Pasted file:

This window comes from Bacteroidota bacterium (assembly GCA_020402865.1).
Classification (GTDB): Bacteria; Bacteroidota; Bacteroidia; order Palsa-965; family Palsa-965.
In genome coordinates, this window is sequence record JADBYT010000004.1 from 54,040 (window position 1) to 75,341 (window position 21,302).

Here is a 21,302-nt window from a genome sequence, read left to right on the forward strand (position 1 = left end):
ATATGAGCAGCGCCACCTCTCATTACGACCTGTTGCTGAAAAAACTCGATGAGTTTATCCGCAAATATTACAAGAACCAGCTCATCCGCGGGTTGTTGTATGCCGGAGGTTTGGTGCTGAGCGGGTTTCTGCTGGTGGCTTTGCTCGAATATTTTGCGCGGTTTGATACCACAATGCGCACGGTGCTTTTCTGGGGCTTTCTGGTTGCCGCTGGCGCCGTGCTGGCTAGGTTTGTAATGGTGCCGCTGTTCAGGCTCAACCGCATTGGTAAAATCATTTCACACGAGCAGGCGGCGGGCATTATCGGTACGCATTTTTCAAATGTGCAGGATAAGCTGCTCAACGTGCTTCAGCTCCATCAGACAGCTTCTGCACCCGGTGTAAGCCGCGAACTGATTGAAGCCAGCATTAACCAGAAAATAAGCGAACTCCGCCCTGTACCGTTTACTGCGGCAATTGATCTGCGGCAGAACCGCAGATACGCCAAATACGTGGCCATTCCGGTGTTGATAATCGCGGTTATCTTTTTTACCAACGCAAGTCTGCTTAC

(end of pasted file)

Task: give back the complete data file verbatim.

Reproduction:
This window comes from Bacteroidota bacterium (assembly GCA_020402865.1).
Classification (GTDB): Bacteria; Bacteroidota; Bacteroidia; order Palsa-965; family Palsa-965.
In genome coordinates, this window is sequence record JADBYT010000004.1 from 54,040 (window position 1) to 75,341 (window position 21,302).

Here is a 21,302-nt window from a genome sequence, read left to right on the forward strand (position 1 = left end):
ATATGAGCAGCGCCACCTCTCATTACGACCTGTTGCTGAAAAAACTCGATGAGTTTATCCGCAAATATTACAAGAACCAGCTCATCCGCGGGTTGTTGTATGCCGGAGGTTTGGTGCTGAGCGGGTTTCTGCTGGTGGCTTTGCTCGAATATTTTGCGCGGTTTGATACCACAATGCGCACGGTGCTTTTCTGGGGCTTTCTGGTTGCCGCTGGCGCCGTGCTGGCTAGGTTTGTAATGGTGCCGCTGTTCAGGCTCAACCGCATTGGTAAAATCATTTCACACGAGCAGGCGGCGGGCATTATCGGTACGCATTTTTCAAATGTGCAGGATAAGCTGCTCAACGTGCTTCAGCTCCATCAGACAGCTTCTGCACCCGGTGTAAGCCGCGAACTGATTGAAGCCAGCATTAACCAGAAAATAAGCGAACTCCGCCCTGTACCGTTTACTGCGGCAATTGATCTGCGGCAGAACCGCAGATACGCCAAATACGTGGCCATTCCGGTGTTGATAATCGCGGTTATCTTTTTTACCAACGCAAGTCTGCTTAC